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Posted by on in Uncategorized

Just when you thought the Cold War was dead and buried, the war contractors and their lobbyists decided to dust off a tried and true model to line their pockets.

The same foolish old men that brought us a war with Afghanistan and Iraq are eager once again to stuff other people and their money into a Ukrainian meat grinder. War is the word. War with Russia, of all nations, as if the US hadn't tried it before. Other pseudo-tangles with the Russians brought us North Korea, the Vietnam War, the Taliban, the Bay of Pigs and other bright spots in world history. In spite of poor historical outcomes, the wise men of Washington see no downside in blasting Russians in their backyard.

To be clear, US Marines probably won't face off against Spetnasz operatives. Perhaps there will be some "advisors" dotting the Ukraine, as they were called before Vietnam heated up. Maybe there will be UN peacekeepers, the euphemism used during the Korean War. One thing is certain; a war with Russia means that the US taxpayer will be robbed again to arm and advise a people they couldn't care about to fight a political situation they don't know about.

For about 70 years, the Ukraine was part of the Soviet Union. In 1992 or so, it split off. Neither one of these developments was used as a casus belli. However, the US war machine is getting hungry, and Russia taking over the Ukraine, as it has done several times before, seems to be an adequate excuse to spend American lives and money. It is understandable, though. Without a war to fight, the war contractor/campaign finance machine was getting dry. When you're starving, lots of stuff starts looking like food.

Russia may even seem like a foolish choice of enemy given their forest of nuclear missiles, but in reality "fighting" a nuclear enemy is the perfect war for cowardly politicians. Nukes aren't aimed at Cowpens, South Carolina. They're aimed at the White House. They're aimed at the Kremlin. Both sides know it, and won't rock the boat, lest they place their physical selves in any danger. They've never had a problem sending endless waves of fellow countrymen to die in whatever pointless adventure they've picked for the election cycle, they consider their own physical safety truly inviolate. When two nuclear-capable nations pretend to go to war, its more of a chess match than a street fight.

Appearing to face off against a great Russian enemy provides politicians a stage to jaw about morality, courage and sacrifice with prior knowledge that it will personally cost them nothing. The dying part is for the little people, the politicians have lobbyists to satisfy and campaigns to think about.

It is hard to imagine just exactly how replacing a Ukrainian-brand crony government with an almost indistinguishable Russian-brand crony government would have strategic impact on a town in Utah, but that isn't stopping the war machine from trying to convince people to send their children to die for their cause.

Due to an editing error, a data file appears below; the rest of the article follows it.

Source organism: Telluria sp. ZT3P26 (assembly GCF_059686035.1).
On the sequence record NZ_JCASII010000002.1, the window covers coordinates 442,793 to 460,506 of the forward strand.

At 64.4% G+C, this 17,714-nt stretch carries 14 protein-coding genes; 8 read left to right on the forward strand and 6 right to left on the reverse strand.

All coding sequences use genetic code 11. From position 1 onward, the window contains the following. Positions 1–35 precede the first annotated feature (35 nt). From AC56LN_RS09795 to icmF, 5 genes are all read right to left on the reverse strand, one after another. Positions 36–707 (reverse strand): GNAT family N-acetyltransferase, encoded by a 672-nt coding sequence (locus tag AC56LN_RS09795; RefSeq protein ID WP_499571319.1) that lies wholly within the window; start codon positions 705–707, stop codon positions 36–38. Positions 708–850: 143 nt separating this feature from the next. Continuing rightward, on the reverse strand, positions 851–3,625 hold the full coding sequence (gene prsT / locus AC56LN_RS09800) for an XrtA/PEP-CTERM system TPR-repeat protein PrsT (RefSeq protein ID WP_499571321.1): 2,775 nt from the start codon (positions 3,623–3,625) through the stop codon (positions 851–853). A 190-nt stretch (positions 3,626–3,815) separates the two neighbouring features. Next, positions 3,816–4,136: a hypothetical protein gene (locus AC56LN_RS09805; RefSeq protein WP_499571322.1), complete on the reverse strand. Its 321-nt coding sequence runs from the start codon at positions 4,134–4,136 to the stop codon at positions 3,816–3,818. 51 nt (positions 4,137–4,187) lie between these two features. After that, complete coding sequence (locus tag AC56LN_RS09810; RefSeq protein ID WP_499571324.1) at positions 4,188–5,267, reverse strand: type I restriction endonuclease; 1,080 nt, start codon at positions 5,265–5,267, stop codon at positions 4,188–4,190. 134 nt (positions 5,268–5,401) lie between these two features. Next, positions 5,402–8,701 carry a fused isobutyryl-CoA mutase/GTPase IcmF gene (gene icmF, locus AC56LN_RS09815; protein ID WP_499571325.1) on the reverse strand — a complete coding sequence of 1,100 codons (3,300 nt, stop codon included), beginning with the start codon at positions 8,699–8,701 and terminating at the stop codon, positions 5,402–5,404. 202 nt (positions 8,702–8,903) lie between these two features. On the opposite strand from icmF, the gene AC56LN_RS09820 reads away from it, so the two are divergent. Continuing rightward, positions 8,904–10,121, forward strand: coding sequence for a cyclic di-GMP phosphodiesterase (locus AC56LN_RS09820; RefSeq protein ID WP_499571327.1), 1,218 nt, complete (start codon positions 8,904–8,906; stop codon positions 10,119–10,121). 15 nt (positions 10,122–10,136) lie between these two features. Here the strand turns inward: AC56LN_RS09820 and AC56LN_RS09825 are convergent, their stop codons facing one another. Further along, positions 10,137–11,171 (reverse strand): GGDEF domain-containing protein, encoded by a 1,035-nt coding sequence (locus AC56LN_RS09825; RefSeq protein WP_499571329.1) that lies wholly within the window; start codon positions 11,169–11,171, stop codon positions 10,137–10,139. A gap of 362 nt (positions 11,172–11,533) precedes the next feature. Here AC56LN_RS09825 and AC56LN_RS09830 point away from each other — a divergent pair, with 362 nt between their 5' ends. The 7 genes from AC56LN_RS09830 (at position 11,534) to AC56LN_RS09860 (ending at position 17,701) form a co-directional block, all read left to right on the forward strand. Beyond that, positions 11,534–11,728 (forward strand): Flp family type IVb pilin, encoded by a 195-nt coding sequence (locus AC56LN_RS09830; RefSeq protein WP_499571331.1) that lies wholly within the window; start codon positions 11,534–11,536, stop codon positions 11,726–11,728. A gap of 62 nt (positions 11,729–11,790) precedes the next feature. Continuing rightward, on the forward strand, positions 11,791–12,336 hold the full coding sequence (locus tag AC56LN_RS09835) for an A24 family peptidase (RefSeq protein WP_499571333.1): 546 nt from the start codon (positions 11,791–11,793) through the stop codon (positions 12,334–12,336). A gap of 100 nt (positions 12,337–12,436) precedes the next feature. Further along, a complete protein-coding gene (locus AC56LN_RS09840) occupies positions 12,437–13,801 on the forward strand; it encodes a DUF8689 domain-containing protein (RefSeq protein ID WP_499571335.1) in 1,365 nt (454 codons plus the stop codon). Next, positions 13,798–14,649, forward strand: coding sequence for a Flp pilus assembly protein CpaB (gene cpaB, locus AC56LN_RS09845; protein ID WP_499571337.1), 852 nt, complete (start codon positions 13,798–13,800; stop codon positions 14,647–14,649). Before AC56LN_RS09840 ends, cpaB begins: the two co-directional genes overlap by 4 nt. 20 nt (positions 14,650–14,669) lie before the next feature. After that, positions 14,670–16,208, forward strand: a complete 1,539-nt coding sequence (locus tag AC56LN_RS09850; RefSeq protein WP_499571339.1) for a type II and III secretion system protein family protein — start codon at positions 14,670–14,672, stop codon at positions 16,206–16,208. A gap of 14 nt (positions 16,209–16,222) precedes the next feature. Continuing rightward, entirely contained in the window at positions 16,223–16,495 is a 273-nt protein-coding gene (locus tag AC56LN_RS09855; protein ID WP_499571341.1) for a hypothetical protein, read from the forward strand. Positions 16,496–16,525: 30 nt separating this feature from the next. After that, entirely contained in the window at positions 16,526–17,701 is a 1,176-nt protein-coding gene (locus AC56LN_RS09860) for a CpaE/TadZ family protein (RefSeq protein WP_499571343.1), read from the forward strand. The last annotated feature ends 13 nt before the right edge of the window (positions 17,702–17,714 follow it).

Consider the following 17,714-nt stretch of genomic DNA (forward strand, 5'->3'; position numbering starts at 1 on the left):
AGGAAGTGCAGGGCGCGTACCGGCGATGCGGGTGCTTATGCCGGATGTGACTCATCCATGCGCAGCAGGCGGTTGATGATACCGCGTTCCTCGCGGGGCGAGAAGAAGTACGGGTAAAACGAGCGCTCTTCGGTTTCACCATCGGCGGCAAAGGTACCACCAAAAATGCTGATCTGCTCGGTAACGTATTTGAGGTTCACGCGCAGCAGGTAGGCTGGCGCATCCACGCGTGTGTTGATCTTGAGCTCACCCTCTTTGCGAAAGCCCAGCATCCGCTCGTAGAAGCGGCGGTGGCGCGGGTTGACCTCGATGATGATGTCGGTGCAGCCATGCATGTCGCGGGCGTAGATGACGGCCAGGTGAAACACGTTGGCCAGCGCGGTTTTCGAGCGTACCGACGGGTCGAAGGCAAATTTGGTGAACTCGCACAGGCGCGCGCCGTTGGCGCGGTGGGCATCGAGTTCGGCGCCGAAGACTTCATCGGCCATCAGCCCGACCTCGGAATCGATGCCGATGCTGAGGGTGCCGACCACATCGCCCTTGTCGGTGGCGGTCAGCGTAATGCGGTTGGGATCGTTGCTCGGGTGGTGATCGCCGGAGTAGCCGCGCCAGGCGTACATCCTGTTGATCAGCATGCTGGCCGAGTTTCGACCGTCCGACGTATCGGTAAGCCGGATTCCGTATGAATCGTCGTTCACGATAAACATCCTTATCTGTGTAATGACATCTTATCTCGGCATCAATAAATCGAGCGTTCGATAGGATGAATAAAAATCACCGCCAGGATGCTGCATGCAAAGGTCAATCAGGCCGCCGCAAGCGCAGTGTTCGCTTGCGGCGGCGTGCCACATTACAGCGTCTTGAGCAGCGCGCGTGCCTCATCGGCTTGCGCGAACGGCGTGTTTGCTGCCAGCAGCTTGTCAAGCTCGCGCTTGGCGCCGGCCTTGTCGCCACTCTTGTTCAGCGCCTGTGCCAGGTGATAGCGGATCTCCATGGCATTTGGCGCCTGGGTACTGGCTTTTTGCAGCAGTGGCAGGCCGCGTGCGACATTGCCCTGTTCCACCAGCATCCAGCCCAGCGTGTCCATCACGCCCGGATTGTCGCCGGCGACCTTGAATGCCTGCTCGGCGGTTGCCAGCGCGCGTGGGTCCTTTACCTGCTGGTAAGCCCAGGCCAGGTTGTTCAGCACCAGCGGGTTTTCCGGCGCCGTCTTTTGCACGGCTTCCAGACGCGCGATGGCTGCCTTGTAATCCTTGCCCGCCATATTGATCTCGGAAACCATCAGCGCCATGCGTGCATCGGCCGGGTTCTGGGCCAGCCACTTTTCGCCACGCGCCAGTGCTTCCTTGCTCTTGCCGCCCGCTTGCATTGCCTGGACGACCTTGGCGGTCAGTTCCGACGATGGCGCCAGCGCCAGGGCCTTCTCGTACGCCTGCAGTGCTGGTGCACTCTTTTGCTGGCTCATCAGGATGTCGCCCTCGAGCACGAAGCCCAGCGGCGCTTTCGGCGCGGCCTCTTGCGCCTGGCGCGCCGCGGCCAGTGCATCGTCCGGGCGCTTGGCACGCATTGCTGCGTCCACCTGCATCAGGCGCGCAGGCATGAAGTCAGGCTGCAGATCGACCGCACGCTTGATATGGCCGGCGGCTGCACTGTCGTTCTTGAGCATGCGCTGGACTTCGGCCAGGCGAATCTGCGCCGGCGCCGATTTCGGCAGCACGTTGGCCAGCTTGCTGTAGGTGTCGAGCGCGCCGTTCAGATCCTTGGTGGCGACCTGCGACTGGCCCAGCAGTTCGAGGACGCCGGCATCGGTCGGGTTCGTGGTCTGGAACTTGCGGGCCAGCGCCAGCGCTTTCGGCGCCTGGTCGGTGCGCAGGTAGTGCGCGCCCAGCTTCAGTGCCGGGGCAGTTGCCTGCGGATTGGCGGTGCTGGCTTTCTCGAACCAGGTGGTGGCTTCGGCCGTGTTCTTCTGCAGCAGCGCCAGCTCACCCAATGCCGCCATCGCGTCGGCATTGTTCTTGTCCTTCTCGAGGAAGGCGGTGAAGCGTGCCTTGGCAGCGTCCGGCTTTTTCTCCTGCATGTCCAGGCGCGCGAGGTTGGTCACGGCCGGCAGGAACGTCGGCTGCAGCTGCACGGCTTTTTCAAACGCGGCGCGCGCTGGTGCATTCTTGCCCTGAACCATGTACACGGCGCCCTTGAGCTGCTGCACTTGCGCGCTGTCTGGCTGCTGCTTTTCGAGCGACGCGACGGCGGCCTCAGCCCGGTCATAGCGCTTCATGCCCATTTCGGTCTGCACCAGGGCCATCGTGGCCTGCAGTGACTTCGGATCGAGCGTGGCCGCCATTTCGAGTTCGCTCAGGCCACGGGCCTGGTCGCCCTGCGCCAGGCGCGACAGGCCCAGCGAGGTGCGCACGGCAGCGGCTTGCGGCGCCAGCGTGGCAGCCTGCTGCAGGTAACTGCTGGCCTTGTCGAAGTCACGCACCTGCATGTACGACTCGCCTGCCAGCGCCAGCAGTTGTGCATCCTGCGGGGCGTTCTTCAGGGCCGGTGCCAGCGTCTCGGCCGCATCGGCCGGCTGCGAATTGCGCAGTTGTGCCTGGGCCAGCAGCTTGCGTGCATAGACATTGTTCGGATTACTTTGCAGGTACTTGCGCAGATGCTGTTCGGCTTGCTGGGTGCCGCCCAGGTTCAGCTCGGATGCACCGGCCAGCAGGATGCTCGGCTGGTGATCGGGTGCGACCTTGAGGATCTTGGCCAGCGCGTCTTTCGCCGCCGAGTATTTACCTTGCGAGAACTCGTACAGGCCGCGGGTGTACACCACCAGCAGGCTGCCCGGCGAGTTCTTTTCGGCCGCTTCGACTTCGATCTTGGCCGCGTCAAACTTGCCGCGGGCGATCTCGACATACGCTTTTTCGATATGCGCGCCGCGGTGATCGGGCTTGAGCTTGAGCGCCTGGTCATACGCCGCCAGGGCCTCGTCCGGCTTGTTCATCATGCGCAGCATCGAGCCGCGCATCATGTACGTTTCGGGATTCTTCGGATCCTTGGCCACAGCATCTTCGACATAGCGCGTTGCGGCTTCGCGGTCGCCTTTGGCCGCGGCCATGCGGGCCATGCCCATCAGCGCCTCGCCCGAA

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The Pentagon's hand-me-down program, which places old military hardware into the eager hands of police departments across the country, runs the gamut from frightening to bizarre. The so-called 1033 program's complete list (available for download below) reads like a Steven Seagal version of the 12 days of Christmas, and so without so much as two turtle doves... SoTP brings you the 12 days of police militarization.

 

1 Practice Antipersonnel Mine

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Stark County, Ohio caught my eye with a practice antipersonnel mine. I was glad to see that it wasn't a real anti-personnel mine. Though, if they ever did get real ones, we could rest assured that they had plenty of practice.

 

205 Grenade Launchers

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For special occasions.

 

344 MRAPs

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Scattered across the country in nearly every state (Delaware notably absent), these soldier-taxis-gone-bad have become emblematic of the 1033 program. Remarkably, St. Lucie county is home to no fewer than five of these Tonka-Tanks, more than legitimately scary places like Miami-Dade, or East Baton Rouge.

 

403 Helicopters

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This whole list inadvertently became scenes from Arnold Schwarzenegger movies.

 

50 Nuclear Ordnance Boxes

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Lee County, Georgia needed something to put their nukes in.

 

6 Drum sets

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Including a Ludwig...John Bonham would be proud. One might ask why the military needed them, and then ask again, why do the police need them?

 

79000 5.56mm Rifles

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Your neighborhood operator might call this a "black rifle", or if he were feeling especially randy, "the black rifle", as the M-16 is occasionally referred to (usually by forum ninjas). Not much to say, except that it is an awful lot of rifles.

 

8 Mechanical Fingers

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Don't know what they are, but Saint Clair, Michigan's got 'em.